Getting inspiration for Trixie's coat from a kimono dressing gown in the collection
at the Brain-Watkin's House
Remember this darling little Victorian villa, known as the Brain-Watkins House.
The house has three bedrooms, and one of them is known as the pink bedroom for obvious reasons.
It has the most gorgeous floral linoleum on the floor.
Paint finishes have been used in this room too, in this instance to imitate wood rather than marble, and to create the illusion of a wood considered more prestigious than the solid kauri they are made of, English oak.
The walls are covered with an ornate embossed wallpaper, with surprise, surprise, a floral motif.
In one corner of the room stands a 20th century kimono-style dressing gown on a dressform.
Standing beside a large Scotch dresser, with three trinket boxes on display.
The gown is decorated with wonderful chunky embroidery, it appears to be hand done, but in a thick thread, so that it would have been quick and easy to execute. This dressing gown was a less expensive item of clothing in its day. I am not sure when that would have been, but as it is rayon it is probably early 1900's, I would suspect around 1930-1950. Check out the link below and you will see an identical robe that still has its label: Made in Japan. As it is so similar to this robe, I suspect it may have been made by the same company and that it is not Chinese as I originally thought, but Japanese.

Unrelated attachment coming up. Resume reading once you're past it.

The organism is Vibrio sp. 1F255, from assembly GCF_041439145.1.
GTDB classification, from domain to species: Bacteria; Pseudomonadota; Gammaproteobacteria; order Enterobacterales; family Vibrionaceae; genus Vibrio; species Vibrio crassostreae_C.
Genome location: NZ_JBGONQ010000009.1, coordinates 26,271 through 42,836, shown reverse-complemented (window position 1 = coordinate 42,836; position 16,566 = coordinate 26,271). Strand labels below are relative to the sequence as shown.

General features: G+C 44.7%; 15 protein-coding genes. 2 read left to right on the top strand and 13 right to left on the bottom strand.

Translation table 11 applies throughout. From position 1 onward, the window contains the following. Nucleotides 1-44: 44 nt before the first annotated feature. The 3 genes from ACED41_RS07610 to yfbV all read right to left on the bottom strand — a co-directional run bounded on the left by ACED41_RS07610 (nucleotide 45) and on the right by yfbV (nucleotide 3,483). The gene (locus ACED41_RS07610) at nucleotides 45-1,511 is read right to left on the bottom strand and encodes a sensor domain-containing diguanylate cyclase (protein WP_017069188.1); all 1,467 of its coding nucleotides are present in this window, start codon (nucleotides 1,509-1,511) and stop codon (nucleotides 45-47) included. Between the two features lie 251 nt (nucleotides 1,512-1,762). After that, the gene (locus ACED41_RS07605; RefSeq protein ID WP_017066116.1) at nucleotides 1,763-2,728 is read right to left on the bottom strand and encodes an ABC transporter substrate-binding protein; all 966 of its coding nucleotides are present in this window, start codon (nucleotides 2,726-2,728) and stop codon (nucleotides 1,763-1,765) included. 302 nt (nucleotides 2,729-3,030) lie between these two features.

I love the embroidery, and the way it has been laid out on the robe, and I want to use this as inspiration for the embroidery on Trixie's coat. What do you think, isn't it divine?
Look at the little French knots in the center of the flower.
And these trailing wisps of floral buds, wouldn't this suit the trailing willow branches. So let me know what you think, please remember to comment, so that I know that you have popped in. Mentioning French knots has made me feel all Francais, mes cheris
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